"There is no compulsion in religion; truly the right way has become clearly distinct from error; therefore, whoever disbelieves in the Shaitan and believes in Allah he indeed has laid hold on the firmest handle, which shall not break off, and Allah is Hearing, Knowing." Quran 2:256
It is obvious that there is in fact compulsion in religion, since numerous other verses call for the slaughter of non-Muslims.

You will also find an article by Salman Rushdie on the Faith Freedom website, written in response to 9/11. It has the title "Yes, This Is About Islam". It is relevant to all Islamic terrorist attacks, not just 9/11.

Thirdly, it is worth looking at things from an atheist perspective. We can all benefit from broadening our point of view. I can recommend "The God Delusion" by Richard Dawkins. Also "The End of Faith - Religion, Terror, and the Future of Reason" by Sam Harris. There is also a book by Christopher Hitchens which is good apparently, but I have not yet read it.

Finally, may I suggest that you take a look at the website of The Council of ex-Muslims of Britain. It is a new organisation. Its members are brave to speak out. It is headed by Maryam Namazie, she has received death threats. The web address is:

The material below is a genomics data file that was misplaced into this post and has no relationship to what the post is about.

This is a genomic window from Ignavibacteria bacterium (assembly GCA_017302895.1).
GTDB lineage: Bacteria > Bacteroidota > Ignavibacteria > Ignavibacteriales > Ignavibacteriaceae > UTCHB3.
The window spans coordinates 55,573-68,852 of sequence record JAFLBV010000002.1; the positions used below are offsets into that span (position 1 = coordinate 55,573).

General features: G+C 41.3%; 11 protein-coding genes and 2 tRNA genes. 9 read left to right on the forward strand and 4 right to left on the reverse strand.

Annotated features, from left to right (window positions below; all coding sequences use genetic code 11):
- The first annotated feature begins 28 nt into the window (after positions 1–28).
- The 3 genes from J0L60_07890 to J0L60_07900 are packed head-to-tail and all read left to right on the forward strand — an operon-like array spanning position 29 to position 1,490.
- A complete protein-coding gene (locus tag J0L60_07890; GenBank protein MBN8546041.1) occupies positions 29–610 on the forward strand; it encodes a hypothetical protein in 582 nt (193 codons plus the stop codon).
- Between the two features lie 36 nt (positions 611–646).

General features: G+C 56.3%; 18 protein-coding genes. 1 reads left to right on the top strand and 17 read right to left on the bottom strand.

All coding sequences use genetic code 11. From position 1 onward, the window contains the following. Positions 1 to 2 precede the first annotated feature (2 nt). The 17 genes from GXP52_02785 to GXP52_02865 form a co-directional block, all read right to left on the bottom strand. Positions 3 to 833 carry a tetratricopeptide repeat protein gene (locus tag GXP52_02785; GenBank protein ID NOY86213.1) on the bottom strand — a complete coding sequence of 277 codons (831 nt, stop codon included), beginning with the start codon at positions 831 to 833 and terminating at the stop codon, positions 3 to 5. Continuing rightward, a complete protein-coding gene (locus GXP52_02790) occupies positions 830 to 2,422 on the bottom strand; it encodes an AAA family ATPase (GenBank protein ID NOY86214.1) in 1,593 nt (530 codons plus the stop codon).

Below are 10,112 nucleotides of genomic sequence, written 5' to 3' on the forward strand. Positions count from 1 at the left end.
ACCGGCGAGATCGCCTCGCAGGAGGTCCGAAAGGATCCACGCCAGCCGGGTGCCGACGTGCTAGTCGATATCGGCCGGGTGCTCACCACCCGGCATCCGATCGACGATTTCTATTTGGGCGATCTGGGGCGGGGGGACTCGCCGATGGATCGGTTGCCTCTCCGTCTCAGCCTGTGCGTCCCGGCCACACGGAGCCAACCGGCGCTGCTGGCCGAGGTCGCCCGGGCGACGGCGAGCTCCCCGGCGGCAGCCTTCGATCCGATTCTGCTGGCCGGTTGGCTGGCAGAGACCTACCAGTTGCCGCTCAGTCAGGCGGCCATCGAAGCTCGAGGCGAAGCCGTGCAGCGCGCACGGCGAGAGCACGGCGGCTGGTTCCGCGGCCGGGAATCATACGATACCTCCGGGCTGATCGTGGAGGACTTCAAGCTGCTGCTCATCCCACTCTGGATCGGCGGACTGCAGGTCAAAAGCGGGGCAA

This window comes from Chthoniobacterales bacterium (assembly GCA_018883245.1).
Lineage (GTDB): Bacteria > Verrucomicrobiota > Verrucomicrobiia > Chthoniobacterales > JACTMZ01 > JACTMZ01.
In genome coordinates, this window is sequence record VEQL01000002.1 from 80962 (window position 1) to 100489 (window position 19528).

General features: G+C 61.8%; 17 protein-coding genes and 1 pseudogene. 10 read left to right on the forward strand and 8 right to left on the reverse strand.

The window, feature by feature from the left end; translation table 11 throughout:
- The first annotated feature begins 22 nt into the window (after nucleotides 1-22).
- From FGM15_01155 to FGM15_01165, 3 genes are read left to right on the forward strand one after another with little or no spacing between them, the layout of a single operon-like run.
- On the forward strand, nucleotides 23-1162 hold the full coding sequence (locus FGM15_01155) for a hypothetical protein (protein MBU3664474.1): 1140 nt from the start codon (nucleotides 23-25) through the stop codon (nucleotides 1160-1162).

It may be that you will find it helpful to discuss matters with them. It is almost certain that they know what they are talking about. Such courageous people deserve all of our support.

Take care Rachel. Your book is much appreciated, and I look forward to reading your next one. It will become obvious to you when you start getting close to the truth.


At 8:50 pm, Blogger Rachel said...

Lionheart, I have just found this and wanted to stop by to thank you for writing it.

I know that there are violent passages in the Qur'an, ( and in the Bible, and in many sacred texts) and where they are interpreted literally, or out of context of the time in which they were written, the results can be terrifying. I find most fundementalism horrifying: the punitive certainity of it.

I do have hope though, that fundementalism is still the minority view and that most people are decent and kind to each other, when things are stable enough for them to be.

At 1:44 pm, Blogger dc007 said...